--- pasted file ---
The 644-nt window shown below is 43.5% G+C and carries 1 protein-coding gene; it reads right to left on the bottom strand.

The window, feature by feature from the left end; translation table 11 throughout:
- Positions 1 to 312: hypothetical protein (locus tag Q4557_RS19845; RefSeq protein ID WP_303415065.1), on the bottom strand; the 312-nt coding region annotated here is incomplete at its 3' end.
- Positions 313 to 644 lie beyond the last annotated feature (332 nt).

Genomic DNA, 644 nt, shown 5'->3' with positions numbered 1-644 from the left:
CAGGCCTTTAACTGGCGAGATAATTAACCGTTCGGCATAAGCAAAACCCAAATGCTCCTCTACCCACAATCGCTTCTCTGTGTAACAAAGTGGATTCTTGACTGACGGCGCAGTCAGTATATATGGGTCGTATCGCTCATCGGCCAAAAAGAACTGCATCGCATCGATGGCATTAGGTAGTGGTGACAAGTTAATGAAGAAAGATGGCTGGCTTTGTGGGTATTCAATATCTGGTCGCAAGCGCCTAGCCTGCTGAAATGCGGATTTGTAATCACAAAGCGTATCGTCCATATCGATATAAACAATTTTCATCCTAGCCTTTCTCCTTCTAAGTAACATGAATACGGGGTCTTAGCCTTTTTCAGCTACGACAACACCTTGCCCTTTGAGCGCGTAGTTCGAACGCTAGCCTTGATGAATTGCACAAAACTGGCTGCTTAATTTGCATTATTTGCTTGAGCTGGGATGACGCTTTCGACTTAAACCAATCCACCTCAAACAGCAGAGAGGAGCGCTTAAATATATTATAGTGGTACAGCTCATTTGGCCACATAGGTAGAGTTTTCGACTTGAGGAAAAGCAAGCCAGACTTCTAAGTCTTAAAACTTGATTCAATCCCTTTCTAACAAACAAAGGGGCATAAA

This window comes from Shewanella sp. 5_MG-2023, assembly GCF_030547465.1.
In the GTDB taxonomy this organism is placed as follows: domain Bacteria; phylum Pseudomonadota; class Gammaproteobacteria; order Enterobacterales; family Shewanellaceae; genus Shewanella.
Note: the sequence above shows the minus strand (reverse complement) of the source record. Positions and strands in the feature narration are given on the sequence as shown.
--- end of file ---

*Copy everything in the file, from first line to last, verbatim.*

The 644-nt window shown below is 43.5% G+C and carries 1 protein-coding gene; it reads right to left on the bottom strand.

The window, feature by feature from the left end; translation table 11 throughout:
- Positions 1 to 312: hypothetical protein (locus tag Q4557_RS19845; RefSeq protein ID WP_303415065.1), on the bottom strand; the 312-nt coding region annotated here is incomplete at its 3' end.
- Positions 313 to 644 lie beyond the last annotated feature (332 nt).

Genomic DNA, 644 nt, shown 5'->3' with positions numbered 1-644 from the left:
CAGGCCTTTAACTGGCGAGATAATTAACCGTTCGGCATAAGCAAAACCCAAATGCTCCTCTACCCACAATCGCTTCTCTGTGTAACAAAGTGGATTCTTGACTGACGGCGCAGTCAGTATATATGGGTCGTATCGCTCATCGGCCAAAAAGAACTGCATCGCATCGATGGCATTAGGTAGTGGTGACAAGTTAATGAAGAAAGATGGCTGGCTTTGTGGGTATTCAATATCTGGTCGCAAGCGCCTAGCCTGCTGAAATGCGGATTTGTAATCACAAAGCGTATCGTCCATATCGATATAAACAATTTTCATCCTAGCCTTTCTCCTTCTAAGTAACATGAATACGGGGTCTTAGCCTTTTTCAGCTACGACAACACCTTGCCCTTTGAGCGCGTAGTTCGAACGCTAGCCTTGATGAATTGCACAAAACTGGCTGCTTAATTTGCATTATTTGCTTGAGCTGGGATGACGCTTTCGACTTAAACCAATCCACCTCAAACAGCAGAGAGGAGCGCTTAAATATATTATAGTGGTACAGCTCATTTGGCCACATAGGTAGAGTTTTCGACTTGAGGAAAAGCAAGCCAGACTTCTAAGTCTTAAAACTTGATTCAATCCCTTTCTAACAAACAAAGGGGCATAAA

This window comes from Shewanella sp. 5_MG-2023, assembly GCF_030547465.1.
In the GTDB taxonomy this organism is placed as follows: domain Bacteria; phylum Pseudomonadota; class Gammaproteobacteria; order Enterobacterales; family Shewanellaceae; genus Shewanella.
Note: the sequence above shows the minus strand (reverse complement) of the source record. Positions and strands in the feature narration are given on the sequence as shown.